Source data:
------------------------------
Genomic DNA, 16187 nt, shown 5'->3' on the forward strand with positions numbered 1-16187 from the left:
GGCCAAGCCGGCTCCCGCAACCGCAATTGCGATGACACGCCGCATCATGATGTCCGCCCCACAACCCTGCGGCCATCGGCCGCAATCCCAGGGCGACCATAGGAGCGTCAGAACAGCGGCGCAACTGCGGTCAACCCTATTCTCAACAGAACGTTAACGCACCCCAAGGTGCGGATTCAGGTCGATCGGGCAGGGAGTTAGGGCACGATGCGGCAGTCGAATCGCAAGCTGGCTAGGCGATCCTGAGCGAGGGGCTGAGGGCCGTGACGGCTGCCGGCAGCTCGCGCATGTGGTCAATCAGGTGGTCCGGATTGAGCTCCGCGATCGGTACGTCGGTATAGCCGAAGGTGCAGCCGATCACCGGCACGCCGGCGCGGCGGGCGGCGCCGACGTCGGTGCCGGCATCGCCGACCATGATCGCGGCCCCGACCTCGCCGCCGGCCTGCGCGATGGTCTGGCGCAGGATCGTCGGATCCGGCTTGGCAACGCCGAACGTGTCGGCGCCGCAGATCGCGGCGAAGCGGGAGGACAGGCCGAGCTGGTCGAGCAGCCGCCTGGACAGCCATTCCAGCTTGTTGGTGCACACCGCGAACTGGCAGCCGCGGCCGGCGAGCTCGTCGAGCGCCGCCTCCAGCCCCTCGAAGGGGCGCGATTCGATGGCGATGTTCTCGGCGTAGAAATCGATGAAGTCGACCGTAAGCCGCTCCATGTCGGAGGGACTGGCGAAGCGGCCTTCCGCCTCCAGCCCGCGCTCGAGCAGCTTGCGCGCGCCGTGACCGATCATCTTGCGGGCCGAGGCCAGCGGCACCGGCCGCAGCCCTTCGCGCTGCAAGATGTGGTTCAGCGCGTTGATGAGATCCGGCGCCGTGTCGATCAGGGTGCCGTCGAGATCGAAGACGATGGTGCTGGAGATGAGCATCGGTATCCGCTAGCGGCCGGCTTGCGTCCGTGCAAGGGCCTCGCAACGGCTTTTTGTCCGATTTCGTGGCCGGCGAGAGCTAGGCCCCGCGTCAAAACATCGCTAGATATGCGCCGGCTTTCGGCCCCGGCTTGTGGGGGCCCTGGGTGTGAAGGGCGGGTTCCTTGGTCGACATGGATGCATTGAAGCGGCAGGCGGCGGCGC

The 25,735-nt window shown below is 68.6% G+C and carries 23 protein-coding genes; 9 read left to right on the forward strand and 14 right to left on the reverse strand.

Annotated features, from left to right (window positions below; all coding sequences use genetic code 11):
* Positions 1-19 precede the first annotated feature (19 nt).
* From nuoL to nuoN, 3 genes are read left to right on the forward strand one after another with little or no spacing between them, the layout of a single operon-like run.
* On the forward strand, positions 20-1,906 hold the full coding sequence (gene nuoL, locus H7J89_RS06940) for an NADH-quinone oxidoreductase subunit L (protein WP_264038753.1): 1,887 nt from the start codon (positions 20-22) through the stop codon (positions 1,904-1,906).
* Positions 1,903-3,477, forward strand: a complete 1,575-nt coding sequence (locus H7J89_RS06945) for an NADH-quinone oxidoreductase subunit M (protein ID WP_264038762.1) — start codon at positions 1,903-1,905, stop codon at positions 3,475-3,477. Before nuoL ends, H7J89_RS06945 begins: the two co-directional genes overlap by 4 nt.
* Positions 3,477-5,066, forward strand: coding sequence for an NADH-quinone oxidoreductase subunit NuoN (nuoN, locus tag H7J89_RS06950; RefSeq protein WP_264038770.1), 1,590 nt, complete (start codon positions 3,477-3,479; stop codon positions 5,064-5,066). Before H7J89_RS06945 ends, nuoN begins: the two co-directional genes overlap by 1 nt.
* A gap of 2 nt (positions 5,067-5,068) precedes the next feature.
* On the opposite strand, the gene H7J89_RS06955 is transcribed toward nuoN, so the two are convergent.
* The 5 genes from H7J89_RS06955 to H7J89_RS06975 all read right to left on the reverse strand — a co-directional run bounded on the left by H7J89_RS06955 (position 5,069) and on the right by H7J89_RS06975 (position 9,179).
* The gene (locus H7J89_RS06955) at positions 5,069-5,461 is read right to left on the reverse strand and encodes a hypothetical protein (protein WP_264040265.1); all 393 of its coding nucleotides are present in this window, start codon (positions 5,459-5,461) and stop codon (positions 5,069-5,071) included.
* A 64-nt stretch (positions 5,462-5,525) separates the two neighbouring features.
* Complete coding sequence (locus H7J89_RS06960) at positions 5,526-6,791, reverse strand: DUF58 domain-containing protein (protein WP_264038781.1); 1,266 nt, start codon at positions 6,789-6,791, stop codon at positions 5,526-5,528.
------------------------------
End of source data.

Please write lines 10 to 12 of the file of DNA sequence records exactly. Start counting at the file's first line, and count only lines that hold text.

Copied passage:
* A gap of 2 nt (positions 5,067-5,068) precedes the next feature.
* On the opposite strand, the gene H7J89_RS06955 is transcribed toward nuoN, so the two are convergent.
* The 5 genes from H7J89_RS06955 to H7J89_RS06975 all read right to left on the reverse strand — a co-directional run bounded on the left by H7J89_RS06955 (position 5,069) and on the right by H7J89_RS06975 (position 9,179).